Hurricane Gert intensified to Category 2 on the Saffir-Simpson Scale as it sped over the Gulf Stream south of Nova Scotia on Wednesday afternoon. At 5:00 p.m. EDT on Wednesday the center of Hurricane Gert was located at latitude 38.7°N and longitude 62.4°W which put it about 410 miles (665 km) south of Halifax, Nova Scotia. Gert was moving toward the northeast at 31 m.p.h. (50 km/h). The maximum sustained wind speed was 100 mp.h. (160 km/h) and there were wind gusts to 120 m.p.h. (195 km/h). The minimum surface pressure was 970 mb.
Although Hurricane Gert is at a fairly high latitude, it has the classic structure of a Hurricane. There is a fairly small eye at the center of circulation. The eye is surround by a ring of strong thunderstorm and the strongest winds are occurring in this ring of thunderstorms. There are additional bands of showers and thunderstorms revolving around the core of the hurricane. The circulation is symmetrical and thunderstorms in the core are producing upper level divergence which is pumping away mass to the northeast of the hurricane. Winds to hurricane force extend out about 40 miles (65 km) primarily to the east of the center of circulation. Winds to tropical storm force extend out about 140 miles (225 km) from the center.
Hurricane Gert is moving over the Gulf Stream which means it is moving over water where the Sea Surface Temperature (SST) is near 28.5°C. An upper level trough west of Gert is producing southwesterly winds which are blowing toward the top of the hurricane. However, there is not much change of wind speed with height, which means that there is little vertical wind shear. The combination of the warm water of the Gulf Stream and little vertical shear, allowed Hurricane Gert to strengthen on Wednesday.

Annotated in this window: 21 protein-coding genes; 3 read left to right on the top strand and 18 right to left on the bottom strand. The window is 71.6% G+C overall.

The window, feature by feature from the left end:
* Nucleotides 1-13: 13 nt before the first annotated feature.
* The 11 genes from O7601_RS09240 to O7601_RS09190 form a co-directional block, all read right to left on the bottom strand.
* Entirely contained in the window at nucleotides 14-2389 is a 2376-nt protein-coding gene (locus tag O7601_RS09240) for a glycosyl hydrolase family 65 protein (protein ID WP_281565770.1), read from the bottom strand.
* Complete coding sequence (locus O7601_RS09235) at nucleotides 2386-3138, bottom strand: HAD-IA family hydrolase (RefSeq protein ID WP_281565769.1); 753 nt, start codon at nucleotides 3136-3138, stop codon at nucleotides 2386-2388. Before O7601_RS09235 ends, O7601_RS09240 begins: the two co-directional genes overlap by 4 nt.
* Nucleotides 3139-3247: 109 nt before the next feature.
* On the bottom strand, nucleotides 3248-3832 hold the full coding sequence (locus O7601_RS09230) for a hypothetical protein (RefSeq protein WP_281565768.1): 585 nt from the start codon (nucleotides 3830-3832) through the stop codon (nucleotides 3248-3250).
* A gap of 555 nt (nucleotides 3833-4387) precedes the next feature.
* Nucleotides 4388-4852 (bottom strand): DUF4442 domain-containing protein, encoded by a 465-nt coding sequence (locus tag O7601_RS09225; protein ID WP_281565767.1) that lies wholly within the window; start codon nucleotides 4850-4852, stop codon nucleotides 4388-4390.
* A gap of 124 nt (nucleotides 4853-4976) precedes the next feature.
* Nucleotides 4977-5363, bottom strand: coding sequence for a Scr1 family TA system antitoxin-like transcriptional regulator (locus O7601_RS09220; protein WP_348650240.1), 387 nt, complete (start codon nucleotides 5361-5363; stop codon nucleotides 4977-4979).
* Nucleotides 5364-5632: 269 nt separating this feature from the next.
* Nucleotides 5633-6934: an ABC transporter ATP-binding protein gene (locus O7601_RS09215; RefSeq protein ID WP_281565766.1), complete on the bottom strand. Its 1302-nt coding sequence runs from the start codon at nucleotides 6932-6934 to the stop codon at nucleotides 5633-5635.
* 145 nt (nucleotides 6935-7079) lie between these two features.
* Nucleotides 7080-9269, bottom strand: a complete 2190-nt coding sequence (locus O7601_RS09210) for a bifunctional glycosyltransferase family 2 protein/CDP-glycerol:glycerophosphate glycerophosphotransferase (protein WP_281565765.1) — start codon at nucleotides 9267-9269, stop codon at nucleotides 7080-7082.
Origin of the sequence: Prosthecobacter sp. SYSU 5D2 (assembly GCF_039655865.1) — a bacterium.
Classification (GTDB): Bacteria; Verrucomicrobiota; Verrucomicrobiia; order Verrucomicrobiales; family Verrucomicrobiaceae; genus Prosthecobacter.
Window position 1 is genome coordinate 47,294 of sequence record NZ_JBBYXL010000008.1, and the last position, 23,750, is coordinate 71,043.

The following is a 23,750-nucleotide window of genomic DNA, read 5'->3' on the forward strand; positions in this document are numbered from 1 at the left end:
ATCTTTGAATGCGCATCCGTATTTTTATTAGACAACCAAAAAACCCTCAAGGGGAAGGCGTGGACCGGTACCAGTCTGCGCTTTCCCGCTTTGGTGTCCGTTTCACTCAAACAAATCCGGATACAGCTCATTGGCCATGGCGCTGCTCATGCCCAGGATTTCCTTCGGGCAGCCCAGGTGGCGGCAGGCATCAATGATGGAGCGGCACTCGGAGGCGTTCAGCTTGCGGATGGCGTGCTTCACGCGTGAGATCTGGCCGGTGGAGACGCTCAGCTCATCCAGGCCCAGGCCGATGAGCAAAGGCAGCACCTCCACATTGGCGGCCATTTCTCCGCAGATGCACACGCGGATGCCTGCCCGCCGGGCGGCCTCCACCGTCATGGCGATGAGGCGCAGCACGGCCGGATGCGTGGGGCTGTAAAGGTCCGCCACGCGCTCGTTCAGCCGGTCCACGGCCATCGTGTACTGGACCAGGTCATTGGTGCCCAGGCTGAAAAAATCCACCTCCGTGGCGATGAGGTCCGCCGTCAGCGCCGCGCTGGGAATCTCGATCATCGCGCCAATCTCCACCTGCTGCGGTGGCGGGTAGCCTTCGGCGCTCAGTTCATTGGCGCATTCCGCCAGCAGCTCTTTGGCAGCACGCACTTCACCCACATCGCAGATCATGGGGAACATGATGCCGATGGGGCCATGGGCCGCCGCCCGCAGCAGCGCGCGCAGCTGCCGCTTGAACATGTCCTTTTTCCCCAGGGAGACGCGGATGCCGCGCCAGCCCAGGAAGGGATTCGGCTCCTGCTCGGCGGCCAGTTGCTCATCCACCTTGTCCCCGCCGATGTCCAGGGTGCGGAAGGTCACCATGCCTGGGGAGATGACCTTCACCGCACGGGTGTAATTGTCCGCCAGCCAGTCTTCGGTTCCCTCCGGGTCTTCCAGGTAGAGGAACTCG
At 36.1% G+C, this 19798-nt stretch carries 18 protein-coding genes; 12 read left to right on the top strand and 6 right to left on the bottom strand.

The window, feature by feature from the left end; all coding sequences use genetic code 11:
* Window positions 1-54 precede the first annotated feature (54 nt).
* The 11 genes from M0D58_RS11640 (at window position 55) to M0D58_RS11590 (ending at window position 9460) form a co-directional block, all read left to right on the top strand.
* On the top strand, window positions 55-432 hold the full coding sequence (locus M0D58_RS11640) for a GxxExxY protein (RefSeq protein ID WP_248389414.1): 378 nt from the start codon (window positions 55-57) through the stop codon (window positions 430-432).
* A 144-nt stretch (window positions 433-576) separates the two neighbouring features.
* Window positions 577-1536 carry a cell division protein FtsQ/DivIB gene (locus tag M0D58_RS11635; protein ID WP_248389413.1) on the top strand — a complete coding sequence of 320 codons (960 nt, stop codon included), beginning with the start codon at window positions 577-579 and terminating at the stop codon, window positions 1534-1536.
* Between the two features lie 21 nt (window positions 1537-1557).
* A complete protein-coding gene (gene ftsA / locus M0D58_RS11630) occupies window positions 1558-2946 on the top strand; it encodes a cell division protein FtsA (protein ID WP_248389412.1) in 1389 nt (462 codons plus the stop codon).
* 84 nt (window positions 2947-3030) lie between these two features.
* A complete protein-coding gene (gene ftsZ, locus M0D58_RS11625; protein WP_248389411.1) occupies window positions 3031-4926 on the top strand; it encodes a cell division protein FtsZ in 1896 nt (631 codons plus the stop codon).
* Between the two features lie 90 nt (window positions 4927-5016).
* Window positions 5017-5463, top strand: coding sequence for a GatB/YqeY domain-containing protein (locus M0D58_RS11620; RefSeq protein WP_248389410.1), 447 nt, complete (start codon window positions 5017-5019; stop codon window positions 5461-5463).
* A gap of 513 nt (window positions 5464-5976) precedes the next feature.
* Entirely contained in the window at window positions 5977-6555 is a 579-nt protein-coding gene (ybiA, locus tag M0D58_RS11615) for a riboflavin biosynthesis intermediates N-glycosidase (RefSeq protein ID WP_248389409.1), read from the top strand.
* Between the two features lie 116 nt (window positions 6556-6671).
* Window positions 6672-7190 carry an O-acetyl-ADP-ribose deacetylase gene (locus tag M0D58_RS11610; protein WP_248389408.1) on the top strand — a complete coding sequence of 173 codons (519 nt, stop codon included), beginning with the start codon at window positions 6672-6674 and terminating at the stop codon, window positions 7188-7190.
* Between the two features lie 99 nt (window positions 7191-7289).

Hurricane Gert could intensify during the next few hours, but it will soon move into a much less favorable environment. Gert will soon move north of the Gulf Stream where the SSTs are much cooler. The upper level trough is moving closer to Hurricane Gert and the winds are the upper level are forecast to get stronger. When those winds increase, there will be much more vertical wind shear. Colder water and more wind shear will cause Hurricane Gert to weaken on Thursday. Gert could make a transition to an extratropical cyclone in colder environment of the North Atlantic.
Southwesterly winds in the upper level trough are steering Hurricane Gert quickly toward the northeast and that general motion is expected to continue. On its anticipated track, Hurricane Gert will move south of Labrador and Greenland.